When Rick Scott entered the Florida Senate race earlier this week, I put out a statement in my capacity as President of Social Security Works PAC referencing, among Scott’s many attacks on seniors, his support for privatizing Social Security. PolitiFact Florida is now out with an article defending Scott, claiming it’s “mostly false” that he supports privatization.
Unfortunately, this is part of a long pattern of ostensibly unbiased fact checkers, and PolitiFact in particular, providing Republican politicians cover for their attacks on Social Security, Medicare, and Medicaid. That’s because these politicians know that it would be political suicide to go out on stage and flat out say, “I want to cut and ultimately dismantle Social Security.” Voters, regardless of their political affiliation, vehemently oppose cuts.
So instead, the Republican politicians use weasel words, saying that they want to “save” and “strengthen” Social Security when they really mean destroy. President Franklin D. Roosevelt exposed these deceptive tactics decades ago in a 1936 speech:
“Let me warn you and let me warn the Nation against the smooth evasion which says, “Of course we believe all these things; we believe in social security; we believe in work for the unemployed; we believe in saving homes. Cross our hearts and hope to die, we believe in all these things; but we do not like the way the present Administration is doing them. Just turn them over to us. We will do all of them- we will do more of them we will do them better; and, most important of all, the doing of them will not cost anybody anything.”
PolitiFact enables this deception by narrowly taking politicians at their word rather than looking at the full context. The most egregious instance of this was in 2011, when they made “Republicans voted to end Medicare” their lie of the year. The plan that Republicans voted for would end Medicare’s benefit guarantee and replace it with coupons to purchase insurance in the private marketplace (never mind that even people in their 50s and 60s routinely find it impossible to purchase private insurance because they are too old and therefore expensive to cover). Because they still called this voucher program Medicare, PolitiFact determined that Medicare would not, in fact, have ended, even if its core services did.
Just last month, PolitiFact claimed that Sen. Ron Wyden (D-OR) was incorrect in saying that Republicans want to take away Social Security, Medicare, and Medicaid. Why? “Cutbacks aren’t the same as elimination”, says PolitiFact. The American families who would lose vital benefits see it differently.
Medicare and Social Security are universally popular because they are universal programs. Any action that undermines that universality undermines the whole of the program, and ultimately represents a first step towards dismantling the programs entirely.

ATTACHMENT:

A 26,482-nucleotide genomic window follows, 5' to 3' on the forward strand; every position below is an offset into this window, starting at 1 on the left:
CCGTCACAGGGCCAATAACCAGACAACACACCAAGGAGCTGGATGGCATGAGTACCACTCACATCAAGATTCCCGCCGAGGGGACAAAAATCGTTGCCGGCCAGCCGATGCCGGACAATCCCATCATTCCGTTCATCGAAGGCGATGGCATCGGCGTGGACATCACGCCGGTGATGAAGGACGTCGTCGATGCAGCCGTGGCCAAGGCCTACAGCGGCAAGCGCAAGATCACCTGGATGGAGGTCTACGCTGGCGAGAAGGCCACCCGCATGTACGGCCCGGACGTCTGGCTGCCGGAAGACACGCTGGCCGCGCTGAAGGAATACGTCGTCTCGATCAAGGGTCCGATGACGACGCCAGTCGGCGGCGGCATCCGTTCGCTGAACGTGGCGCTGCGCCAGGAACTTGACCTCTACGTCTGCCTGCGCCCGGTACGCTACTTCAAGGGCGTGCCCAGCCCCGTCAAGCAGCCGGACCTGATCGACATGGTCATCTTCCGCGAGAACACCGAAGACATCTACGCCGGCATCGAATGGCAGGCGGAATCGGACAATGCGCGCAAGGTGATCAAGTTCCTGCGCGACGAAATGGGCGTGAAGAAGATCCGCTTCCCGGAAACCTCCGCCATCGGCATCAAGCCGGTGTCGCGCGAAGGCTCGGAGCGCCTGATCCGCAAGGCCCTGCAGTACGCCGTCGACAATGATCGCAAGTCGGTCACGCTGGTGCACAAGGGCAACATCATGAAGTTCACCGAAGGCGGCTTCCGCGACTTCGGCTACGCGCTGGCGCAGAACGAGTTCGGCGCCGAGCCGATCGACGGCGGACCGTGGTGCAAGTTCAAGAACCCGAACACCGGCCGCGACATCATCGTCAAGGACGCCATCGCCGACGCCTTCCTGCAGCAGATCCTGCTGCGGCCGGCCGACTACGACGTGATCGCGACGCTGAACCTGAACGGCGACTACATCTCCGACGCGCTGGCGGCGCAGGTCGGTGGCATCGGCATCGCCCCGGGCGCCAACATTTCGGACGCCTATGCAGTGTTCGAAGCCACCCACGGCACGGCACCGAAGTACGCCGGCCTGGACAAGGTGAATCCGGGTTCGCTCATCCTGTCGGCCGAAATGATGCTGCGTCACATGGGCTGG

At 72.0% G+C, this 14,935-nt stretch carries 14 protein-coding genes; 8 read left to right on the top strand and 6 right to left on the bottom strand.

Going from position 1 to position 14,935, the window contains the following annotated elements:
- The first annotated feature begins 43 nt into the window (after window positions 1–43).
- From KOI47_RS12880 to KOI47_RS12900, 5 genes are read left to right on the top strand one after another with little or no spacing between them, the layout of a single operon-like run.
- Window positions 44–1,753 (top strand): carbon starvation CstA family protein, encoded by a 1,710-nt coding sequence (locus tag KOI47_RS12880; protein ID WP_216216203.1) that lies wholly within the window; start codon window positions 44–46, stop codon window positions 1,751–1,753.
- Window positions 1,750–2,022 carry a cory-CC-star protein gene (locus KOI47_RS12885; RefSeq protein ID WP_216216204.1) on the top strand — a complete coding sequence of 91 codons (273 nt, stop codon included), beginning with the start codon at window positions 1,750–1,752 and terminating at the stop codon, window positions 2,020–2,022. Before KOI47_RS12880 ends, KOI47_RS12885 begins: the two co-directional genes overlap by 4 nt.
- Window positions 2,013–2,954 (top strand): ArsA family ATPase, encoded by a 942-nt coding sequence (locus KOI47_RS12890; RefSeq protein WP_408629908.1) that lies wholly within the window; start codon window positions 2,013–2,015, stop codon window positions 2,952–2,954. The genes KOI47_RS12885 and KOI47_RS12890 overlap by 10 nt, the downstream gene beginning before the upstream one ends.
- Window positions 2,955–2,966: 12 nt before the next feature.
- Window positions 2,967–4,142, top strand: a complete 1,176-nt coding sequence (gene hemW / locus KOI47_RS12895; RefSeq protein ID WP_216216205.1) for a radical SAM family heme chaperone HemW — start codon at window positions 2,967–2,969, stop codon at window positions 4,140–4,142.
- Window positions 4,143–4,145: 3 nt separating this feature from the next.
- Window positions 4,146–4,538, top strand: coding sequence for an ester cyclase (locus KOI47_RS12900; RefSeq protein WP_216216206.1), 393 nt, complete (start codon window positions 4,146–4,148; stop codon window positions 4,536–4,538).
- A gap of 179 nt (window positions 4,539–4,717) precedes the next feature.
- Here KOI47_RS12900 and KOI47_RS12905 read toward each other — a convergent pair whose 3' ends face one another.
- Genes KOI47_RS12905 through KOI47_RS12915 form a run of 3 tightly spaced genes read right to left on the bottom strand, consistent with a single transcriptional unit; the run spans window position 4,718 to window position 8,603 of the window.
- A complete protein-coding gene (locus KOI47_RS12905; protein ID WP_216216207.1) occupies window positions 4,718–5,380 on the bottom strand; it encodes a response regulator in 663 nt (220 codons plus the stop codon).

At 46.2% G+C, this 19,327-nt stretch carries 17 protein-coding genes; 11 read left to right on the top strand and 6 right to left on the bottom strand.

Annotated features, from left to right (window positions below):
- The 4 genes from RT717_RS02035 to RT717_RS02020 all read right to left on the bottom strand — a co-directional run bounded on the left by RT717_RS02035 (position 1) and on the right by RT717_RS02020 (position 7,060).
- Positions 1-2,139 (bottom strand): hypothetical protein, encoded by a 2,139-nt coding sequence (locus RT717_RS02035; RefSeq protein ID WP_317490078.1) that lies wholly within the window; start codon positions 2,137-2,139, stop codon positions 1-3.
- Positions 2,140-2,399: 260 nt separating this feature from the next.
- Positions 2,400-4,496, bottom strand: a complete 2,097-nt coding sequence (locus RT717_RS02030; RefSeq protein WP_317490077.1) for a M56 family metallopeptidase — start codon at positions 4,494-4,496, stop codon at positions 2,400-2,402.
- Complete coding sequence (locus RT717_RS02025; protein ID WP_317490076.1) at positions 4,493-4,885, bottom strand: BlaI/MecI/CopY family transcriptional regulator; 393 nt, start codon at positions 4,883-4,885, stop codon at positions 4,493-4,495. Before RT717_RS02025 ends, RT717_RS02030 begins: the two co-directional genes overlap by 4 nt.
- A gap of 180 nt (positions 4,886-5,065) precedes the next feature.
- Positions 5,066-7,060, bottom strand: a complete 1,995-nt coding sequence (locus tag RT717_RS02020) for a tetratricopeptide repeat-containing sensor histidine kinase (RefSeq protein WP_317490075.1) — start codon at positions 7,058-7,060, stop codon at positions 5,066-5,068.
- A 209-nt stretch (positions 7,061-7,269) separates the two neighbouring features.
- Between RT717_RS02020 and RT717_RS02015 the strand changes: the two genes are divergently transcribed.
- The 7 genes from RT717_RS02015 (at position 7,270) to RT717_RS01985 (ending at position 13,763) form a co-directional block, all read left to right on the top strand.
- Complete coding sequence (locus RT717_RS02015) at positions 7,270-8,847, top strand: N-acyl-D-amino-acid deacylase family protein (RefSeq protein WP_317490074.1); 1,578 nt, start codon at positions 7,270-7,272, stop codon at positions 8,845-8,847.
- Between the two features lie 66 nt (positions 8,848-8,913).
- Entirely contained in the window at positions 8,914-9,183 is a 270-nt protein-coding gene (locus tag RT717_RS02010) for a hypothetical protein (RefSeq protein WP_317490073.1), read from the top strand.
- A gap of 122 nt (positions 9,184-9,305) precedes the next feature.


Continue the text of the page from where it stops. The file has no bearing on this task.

As for Rick Scott, he was asked during a September 29th, 2011 CNBC appearance if he supported privatizing Social Security and pensions. His evasive response was very telling: “I want everybody in a 401k.”
If that wasn’t enough, Scott also supported the “Cut, Cap, and Balance” amendment, a previous version of the so-called Balanced Budget Amendment the House plans to vote on this week. If “Cut, Cap, and Balance” had become law, it would have led to massive cuts in Social Security, Medicare, and Medicaid. Scott’s former Lieutenant Governor and running mate Jennifer Carroll overtly supported Social Security privatization, and Scott refused to denounce her views when challenged by the Florida Democratic Party.
Senate Republicans are led by Mitch McConnell, who did everything he could to turn George W. Bush’s disastrous plan to privatize Social Security into law. Supporters of Social Security automatically look upon anyone aiming to join McConnell’s caucus with severe skepticism. Scott’s awful track record on the issue only confirms that suspicion.
Instead of enabling the vague weasel words that allow politicians like Rick Scott to try to dupe Americans out of their retirement security, organizations like PolitiFact would do well to use their time to demand an actual detailed plan from Scott and then accurately analyze the projected results. Those of us who are experts on retirement security are confident the results of that exercise would reveal a plan designed to send our country backwards, careening towards the pre-New Deal era when over 50 percent of American seniors lived below the poverty line and were headed to the “poorhouse” if their families failed to take them in.
Rick Scott may not be politically suicidal enough to publicly state that he wants to destroy Social Security, but that is his goal. PolitiFact has done the voters of Florida a disservice by helping him obfuscate the truth.